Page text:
• avatar
    mazder3

    I used to think that a high up door handle was “kewl”, but this styling trend needs to stop. As if rear visibility wasn’t compromised enough by the airbags, speakers and squished glass areas, the door handle mounted up where a piece of glass should be is really dumb.
    On a separate note, if Chevy wants to make a small truck that will sell, make their Colorado replacement look similar to that blue truck behind the silver sedan. SSR and HHR be damned.

    • 0 avatar
      Zackman

       “the door handle mounted up where a piece of glass should be is really dumb.” mazdar3: Yeah, black plastic triangles are not enough, so make the whole stationary window area blacked-out and stick the door handle on it. Brilliant. I noticed this early on, but decided to hold my thoughts until I read yours. Clearly, these type of vehicles are not for the “old coots” as Obbop says, of which I am one, but especially in my case due to vision issues I have. Little stick-on convex mirrors should be standard equipment! Back to Obbop’s hamburger issue: The greatest burger I ever had at a drive-in dive was at the Parkette in East Alton, Il in the late 1960’s, just before I entered the USAF. That place closed in 1970. I still like White Castle, too.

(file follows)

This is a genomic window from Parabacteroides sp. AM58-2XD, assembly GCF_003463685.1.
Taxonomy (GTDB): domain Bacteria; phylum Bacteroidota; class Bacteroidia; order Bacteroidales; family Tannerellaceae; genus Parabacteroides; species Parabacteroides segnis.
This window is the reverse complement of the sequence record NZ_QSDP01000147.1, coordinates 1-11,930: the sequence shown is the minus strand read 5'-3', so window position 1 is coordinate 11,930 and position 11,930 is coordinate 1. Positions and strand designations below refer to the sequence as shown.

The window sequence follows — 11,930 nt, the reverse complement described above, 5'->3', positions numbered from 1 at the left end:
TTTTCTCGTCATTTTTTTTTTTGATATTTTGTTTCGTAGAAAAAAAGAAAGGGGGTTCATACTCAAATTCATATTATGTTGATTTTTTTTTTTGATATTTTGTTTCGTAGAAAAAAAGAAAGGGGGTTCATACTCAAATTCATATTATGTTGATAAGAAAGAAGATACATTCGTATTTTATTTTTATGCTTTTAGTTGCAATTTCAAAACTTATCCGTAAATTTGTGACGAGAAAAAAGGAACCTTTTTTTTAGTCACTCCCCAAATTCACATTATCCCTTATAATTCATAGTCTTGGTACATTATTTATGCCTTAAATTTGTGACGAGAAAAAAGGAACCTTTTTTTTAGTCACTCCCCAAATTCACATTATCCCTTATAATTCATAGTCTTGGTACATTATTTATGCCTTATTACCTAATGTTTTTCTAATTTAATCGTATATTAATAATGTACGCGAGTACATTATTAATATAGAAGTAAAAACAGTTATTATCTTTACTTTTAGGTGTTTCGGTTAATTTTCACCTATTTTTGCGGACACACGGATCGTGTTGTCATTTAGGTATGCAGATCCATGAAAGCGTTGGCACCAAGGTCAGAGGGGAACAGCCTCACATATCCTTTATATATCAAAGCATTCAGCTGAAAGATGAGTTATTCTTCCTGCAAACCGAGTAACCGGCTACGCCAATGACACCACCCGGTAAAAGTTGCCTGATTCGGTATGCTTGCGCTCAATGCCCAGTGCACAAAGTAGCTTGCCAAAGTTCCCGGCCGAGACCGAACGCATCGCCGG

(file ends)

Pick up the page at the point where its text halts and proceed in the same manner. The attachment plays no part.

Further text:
• avatar
    stryker1

    Somehow I doubt any Sonic that anyone is going to buy is going to be that nice on the inside.

  • avatar
    SherbornSean

    How much money will the OKC Thunder make if Chevy decides to roll out a sporty SS version?

  • avatar
    akitadog

    I think GM did a great job with the Sonic (I prefer the hatchback, BTW, but both bodies look good). They’re attempting to bring it upscale, and, I dare say, line it up with, not only the Fiesta, Fit and Yaris, but with the MINI Cooper as well.